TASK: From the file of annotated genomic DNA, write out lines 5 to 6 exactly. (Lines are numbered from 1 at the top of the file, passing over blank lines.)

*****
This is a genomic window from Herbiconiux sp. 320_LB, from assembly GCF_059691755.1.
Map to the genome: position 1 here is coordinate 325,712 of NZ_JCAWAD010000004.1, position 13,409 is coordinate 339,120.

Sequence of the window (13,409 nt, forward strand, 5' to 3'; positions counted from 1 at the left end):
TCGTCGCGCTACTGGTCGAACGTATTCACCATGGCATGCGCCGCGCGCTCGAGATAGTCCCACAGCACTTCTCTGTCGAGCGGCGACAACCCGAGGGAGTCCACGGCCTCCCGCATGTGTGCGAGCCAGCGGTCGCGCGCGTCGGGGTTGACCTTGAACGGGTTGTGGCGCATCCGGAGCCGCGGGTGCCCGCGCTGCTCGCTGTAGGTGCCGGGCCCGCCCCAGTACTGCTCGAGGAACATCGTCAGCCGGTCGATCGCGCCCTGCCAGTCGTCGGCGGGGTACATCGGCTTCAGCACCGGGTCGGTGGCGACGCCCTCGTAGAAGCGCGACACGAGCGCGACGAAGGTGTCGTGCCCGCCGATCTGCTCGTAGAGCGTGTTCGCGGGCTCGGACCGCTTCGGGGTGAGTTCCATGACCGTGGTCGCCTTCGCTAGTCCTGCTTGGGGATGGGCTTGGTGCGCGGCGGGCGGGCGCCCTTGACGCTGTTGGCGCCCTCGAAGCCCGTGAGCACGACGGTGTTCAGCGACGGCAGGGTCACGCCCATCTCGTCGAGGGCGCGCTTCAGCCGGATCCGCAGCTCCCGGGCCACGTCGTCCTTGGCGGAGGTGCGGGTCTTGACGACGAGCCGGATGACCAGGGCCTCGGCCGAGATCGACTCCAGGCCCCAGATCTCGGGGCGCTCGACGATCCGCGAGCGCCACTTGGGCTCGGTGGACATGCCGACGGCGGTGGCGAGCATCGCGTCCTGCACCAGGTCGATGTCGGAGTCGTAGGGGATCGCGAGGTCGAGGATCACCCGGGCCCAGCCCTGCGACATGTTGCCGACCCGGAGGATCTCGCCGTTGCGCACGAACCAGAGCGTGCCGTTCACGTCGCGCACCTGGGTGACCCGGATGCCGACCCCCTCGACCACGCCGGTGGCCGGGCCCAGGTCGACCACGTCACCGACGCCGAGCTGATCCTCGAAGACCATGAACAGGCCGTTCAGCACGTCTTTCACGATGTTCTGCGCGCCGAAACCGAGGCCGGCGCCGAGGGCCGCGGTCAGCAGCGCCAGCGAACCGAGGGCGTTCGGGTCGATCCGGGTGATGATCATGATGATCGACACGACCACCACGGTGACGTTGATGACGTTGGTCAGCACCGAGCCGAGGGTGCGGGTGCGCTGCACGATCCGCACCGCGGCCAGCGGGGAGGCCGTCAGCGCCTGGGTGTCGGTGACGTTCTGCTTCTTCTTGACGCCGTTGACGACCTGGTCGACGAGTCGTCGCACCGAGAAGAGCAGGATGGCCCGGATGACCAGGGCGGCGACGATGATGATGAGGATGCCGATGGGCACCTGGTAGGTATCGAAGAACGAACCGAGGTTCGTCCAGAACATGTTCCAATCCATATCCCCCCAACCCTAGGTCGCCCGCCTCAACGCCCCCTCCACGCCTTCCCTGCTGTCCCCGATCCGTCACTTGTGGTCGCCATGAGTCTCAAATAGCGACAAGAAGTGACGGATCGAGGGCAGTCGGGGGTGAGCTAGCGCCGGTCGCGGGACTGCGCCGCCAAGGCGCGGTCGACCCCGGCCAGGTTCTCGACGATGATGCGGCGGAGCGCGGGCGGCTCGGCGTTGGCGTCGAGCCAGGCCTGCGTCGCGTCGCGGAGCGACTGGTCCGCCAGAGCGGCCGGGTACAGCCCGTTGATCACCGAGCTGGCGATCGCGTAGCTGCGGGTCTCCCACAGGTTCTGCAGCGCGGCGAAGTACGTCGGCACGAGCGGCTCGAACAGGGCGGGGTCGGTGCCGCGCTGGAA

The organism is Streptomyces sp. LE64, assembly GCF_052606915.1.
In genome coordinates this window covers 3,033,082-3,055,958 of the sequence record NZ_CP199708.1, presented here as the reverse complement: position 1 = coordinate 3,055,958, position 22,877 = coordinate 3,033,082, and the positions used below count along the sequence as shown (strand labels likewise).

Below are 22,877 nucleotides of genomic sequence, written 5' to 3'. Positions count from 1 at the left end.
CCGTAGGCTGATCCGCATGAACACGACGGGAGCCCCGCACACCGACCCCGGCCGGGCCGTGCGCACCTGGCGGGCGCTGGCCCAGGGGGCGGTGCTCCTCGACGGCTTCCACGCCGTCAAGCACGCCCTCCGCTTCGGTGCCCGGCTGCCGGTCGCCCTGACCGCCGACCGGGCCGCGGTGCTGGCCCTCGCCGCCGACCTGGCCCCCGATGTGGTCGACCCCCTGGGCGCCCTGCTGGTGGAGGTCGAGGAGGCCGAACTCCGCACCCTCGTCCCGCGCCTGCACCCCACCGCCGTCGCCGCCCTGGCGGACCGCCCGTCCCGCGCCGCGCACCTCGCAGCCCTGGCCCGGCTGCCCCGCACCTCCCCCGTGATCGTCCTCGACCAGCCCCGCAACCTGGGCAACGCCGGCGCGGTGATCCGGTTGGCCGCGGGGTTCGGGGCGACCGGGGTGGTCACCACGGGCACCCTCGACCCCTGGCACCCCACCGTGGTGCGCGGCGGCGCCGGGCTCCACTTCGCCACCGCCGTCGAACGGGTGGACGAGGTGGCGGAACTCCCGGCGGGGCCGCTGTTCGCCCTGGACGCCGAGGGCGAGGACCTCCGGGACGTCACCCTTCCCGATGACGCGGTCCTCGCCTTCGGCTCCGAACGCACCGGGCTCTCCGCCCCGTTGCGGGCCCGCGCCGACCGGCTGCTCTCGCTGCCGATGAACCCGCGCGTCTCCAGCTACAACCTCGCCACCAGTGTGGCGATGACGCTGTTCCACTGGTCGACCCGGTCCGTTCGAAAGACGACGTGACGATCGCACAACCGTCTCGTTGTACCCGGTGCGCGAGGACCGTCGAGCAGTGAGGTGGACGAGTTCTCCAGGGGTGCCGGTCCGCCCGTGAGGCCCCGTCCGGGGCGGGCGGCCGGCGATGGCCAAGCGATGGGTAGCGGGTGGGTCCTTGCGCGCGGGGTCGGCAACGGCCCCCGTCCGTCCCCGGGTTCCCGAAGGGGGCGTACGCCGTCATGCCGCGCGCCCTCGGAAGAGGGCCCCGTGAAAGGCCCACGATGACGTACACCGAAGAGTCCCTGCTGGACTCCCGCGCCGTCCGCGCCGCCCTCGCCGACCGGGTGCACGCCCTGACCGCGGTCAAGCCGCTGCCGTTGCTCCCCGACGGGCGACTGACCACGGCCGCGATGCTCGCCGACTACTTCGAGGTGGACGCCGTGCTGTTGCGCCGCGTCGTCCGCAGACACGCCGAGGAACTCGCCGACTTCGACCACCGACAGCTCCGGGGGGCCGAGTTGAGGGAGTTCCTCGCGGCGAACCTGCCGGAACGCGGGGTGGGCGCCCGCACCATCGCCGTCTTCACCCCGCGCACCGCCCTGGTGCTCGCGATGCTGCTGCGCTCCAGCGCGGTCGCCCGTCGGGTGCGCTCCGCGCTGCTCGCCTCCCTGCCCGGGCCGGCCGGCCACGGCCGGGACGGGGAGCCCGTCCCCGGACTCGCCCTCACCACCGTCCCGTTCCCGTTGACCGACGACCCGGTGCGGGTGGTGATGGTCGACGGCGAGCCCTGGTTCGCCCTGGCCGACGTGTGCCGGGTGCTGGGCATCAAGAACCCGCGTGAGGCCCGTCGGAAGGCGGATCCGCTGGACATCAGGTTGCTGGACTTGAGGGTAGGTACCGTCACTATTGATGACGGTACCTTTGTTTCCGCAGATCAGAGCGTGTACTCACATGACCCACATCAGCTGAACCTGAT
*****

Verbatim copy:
The organism is Streptomyces sp. LE64, assembly GCF_052606915.1.
In genome coordinates this window covers 3,033,082-3,055,958 of the sequence record NZ_CP199708.1, presented here as the reverse complement: position 1 = coordinate 3,055,958, position 22,877 = coordinate 3,033,082, and the positions used below count along the sequence as shown (strand labels likewise).